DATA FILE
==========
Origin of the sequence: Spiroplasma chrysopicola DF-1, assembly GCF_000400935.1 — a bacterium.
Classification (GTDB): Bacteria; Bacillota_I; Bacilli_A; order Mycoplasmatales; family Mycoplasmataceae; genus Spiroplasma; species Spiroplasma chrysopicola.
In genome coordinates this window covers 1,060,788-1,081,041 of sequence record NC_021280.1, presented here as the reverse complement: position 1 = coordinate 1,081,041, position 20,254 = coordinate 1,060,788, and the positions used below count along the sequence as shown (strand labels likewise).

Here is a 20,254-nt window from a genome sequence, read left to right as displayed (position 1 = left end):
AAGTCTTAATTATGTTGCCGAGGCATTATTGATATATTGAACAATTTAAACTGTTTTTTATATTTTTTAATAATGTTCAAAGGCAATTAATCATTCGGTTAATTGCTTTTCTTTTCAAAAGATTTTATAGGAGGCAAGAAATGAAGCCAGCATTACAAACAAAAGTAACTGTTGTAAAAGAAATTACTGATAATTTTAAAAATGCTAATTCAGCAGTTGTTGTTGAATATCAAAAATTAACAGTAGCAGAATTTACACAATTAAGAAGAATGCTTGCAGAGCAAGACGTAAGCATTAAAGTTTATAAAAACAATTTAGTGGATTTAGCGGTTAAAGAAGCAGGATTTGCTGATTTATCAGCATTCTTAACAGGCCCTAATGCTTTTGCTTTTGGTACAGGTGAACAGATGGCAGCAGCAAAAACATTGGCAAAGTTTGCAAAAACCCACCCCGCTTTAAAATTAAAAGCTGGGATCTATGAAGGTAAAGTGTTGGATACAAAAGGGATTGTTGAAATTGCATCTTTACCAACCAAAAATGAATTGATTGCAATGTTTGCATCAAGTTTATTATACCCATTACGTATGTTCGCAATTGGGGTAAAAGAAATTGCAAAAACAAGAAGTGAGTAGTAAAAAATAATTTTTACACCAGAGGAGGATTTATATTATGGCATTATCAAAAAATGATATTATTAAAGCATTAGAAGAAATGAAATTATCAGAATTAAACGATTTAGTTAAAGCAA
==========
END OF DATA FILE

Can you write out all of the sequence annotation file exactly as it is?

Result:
Origin of the sequence: Spiroplasma chrysopicola DF-1, assembly GCF_000400935.1 — a bacterium.
Classification (GTDB): Bacteria; Bacillota_I; Bacilli_A; order Mycoplasmatales; family Mycoplasmataceae; genus Spiroplasma; species Spiroplasma chrysopicola.
In genome coordinates this window covers 1,060,788-1,081,041 of sequence record NC_021280.1, presented here as the reverse complement: position 1 = coordinate 1,081,041, position 20,254 = coordinate 1,060,788, and the positions used below count along the sequence as shown (strand labels likewise).

Here is a 20,254-nt window from a genome sequence, read left to right as displayed (position 1 = left end):
AAGTCTTAATTATGTTGCCGAGGCATTATTGATATATTGAACAATTTAAACTGTTTTTTATATTTTTTAATAATGTTCAAAGGCAATTAATCATTCGGTTAATTGCTTTTCTTTTCAAAAGATTTTATAGGAGGCAAGAAATGAAGCCAGCATTACAAACAAAAGTAACTGTTGTAAAAGAAATTACTGATAATTTTAAAAATGCTAATTCAGCAGTTGTTGTTGAATATCAAAAATTAACAGTAGCAGAATTTACACAATTAAGAAGAATGCTTGCAGAGCAAGACGTAAGCATTAAAGTTTATAAAAACAATTTAGTGGATTTAGCGGTTAAAGAAGCAGGATTTGCTGATTTATCAGCATTCTTAACAGGCCCTAATGCTTTTGCTTTTGGTACAGGTGAACAGATGGCAGCAGCAAAAACATTGGCAAAGTTTGCAAAAACCCACCCCGCTTTAAAATTAAAAGCTGGGATCTATGAAGGTAAAGTGTTGGATACAAAAGGGATTGTTGAAATTGCATCTTTACCAACCAAAAATGAATTGATTGCAATGTTTGCATCAAGTTTATTATACCCATTACGTATGTTCGCAATTGGGGTAAAAGAAATTGCAAAAACAAGAAGTGAGTAGTAAAAAATAATTTTTACACCAGAGGAGGATTTATATTATGGCATTATCAAAAAATGATATTATTAAAGCATTAGAAGAAATGAAATTATCAGAATTAAACGATTTAGTTAAAGCAA